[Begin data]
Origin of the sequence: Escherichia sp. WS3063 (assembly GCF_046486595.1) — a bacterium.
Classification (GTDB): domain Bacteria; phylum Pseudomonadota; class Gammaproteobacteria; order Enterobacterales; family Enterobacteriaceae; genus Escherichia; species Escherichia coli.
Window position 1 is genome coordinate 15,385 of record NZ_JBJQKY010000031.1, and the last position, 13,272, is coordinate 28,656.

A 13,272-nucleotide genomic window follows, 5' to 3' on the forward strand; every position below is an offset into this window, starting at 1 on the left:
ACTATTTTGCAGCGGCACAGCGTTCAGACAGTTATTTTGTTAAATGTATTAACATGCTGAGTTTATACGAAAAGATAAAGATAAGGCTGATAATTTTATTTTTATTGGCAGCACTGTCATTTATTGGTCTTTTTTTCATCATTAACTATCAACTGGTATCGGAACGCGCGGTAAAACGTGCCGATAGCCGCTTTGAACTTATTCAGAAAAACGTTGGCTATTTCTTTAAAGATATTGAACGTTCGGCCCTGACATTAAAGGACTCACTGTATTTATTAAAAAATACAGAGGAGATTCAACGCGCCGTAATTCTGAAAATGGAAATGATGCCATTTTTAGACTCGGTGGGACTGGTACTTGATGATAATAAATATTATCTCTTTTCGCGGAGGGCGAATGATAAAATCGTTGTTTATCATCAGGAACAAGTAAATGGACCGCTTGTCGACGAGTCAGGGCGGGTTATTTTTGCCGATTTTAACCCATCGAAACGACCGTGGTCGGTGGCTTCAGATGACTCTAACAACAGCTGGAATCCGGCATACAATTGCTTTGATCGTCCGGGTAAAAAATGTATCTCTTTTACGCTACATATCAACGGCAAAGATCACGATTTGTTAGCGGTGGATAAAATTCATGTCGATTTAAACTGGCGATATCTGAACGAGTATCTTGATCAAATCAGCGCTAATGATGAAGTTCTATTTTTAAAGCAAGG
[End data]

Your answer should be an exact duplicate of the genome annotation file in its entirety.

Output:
Origin of the sequence: Escherichia sp. WS3063 (assembly GCF_046486595.1) — a bacterium.
Classification (GTDB): domain Bacteria; phylum Pseudomonadota; class Gammaproteobacteria; order Enterobacterales; family Enterobacteriaceae; genus Escherichia; species Escherichia coli.
Window position 1 is genome coordinate 15,385 of record NZ_JBJQKY010000031.1, and the last position, 13,272, is coordinate 28,656.

A 13,272-nucleotide genomic window follows, 5' to 3' on the forward strand; every position below is an offset into this window, starting at 1 on the left:
ACTATTTTGCAGCGGCACAGCGTTCAGACAGTTATTTTGTTAAATGTATTAACATGCTGAGTTTATACGAAAAGATAAAGATAAGGCTGATAATTTTATTTTTATTGGCAGCACTGTCATTTATTGGTCTTTTTTTCATCATTAACTATCAACTGGTATCGGAACGCGCGGTAAAACGTGCCGATAGCCGCTTTGAACTTATTCAGAAAAACGTTGGCTATTTCTTTAAAGATATTGAACGTTCGGCCCTGACATTAAAGGACTCACTGTATTTATTAAAAAATACAGAGGAGATTCAACGCGCCGTAATTCTGAAAATGGAAATGATGCCATTTTTAGACTCGGTGGGACTGGTACTTGATGATAATAAATATTATCTCTTTTCGCGGAGGGCGAATGATAAAATCGTTGTTTATCATCAGGAACAAGTAAATGGACCGCTTGTCGACGAGTCAGGGCGGGTTATTTTTGCCGATTTTAACCCATCGAAACGACCGTGGTCGGTGGCTTCAGATGACTCTAACAACAGCTGGAATCCGGCATACAATTGCTTTGATCGTCCGGGTAAAAAATGTATCTCTTTTACGCTACATATCAACGGCAAAGATCACGATTTGTTAGCGGTGGATAAAATTCATGTCGATTTAAACTGGCGATATCTGAACGAGTATCTTGATCAAATCAGCGCTAATGATGAAGTTCTATTTTTAAAGCAAGG